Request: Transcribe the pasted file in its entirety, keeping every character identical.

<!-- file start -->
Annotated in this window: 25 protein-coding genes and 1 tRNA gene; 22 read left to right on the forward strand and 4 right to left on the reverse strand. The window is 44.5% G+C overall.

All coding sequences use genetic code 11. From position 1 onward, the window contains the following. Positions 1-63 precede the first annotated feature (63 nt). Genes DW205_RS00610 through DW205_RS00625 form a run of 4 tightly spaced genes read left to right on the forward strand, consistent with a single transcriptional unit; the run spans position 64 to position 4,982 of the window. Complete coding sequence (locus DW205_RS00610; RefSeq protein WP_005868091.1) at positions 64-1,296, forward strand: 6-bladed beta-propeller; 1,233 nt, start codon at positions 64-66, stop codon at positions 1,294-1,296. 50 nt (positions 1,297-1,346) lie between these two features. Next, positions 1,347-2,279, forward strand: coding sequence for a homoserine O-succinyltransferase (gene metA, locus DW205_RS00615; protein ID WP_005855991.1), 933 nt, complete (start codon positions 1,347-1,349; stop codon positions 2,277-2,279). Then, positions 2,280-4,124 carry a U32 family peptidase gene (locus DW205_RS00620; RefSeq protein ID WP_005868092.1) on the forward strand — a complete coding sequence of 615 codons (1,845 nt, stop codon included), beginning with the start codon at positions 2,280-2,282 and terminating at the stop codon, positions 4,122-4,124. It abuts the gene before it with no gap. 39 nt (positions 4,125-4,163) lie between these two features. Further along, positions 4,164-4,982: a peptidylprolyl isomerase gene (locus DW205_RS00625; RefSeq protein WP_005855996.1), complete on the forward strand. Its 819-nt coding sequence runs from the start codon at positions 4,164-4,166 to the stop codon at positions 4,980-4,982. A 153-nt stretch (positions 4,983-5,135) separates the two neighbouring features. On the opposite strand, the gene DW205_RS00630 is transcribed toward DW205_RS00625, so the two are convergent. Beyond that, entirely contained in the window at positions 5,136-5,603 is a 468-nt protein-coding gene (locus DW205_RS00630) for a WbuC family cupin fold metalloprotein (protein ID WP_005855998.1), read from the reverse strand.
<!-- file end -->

Annotated in this window: 25 protein-coding genes and 1 tRNA gene; 22 read left to right on the forward strand and 4 right to left on the reverse strand. The window is 44.5% G+C overall.

All coding sequences use genetic code 11. From position 1 onward, the window contains the following. Positions 1-63 precede the first annotated feature (63 nt). Genes DW205_RS00610 through DW205_RS00625 form a run of 4 tightly spaced genes read left to right on the forward strand, consistent with a single transcriptional unit; the run spans position 64 to position 4,982 of the window. Complete coding sequence (locus DW205_RS00610; RefSeq protein WP_005868091.1) at positions 64-1,296, forward strand: 6-bladed beta-propeller; 1,233 nt, start codon at positions 64-66, stop codon at positions 1,294-1,296. 50 nt (positions 1,297-1,346) lie between these two features. Next, positions 1,347-2,279, forward strand: coding sequence for a homoserine O-succinyltransferase (gene metA, locus DW205_RS00615; protein ID WP_005855991.1), 933 nt, complete (start codon positions 1,347-1,349; stop codon positions 2,277-2,279). Then, positions 2,280-4,124 carry a U32 family peptidase gene (locus DW205_RS00620; RefSeq protein ID WP_005868092.1) on the forward strand — a complete coding sequence of 615 codons (1,845 nt, stop codon included), beginning with the start codon at positions 2,280-2,282 and terminating at the stop codon, positions 4,122-4,124. It abuts the gene before it with no gap. 39 nt (positions 4,125-4,163) lie between these two features. Further along, positions 4,164-4,982: a peptidylprolyl isomerase gene (locus DW205_RS00625; RefSeq protein WP_005855996.1), complete on the forward strand. Its 819-nt coding sequence runs from the start codon at positions 4,164-4,166 to the stop codon at positions 4,980-4,982. A 153-nt stretch (positions 4,983-5,135) separates the two neighbouring features. On the opposite strand, the gene DW205_RS00630 is transcribed toward DW205_RS00625, so the two are convergent. Beyond that, entirely contained in the window at positions 5,136-5,603 is a 468-nt protein-coding gene (locus DW205_RS00630) for a WbuC family cupin fold metalloprotein (protein ID WP_005855998.1), read from the reverse strand.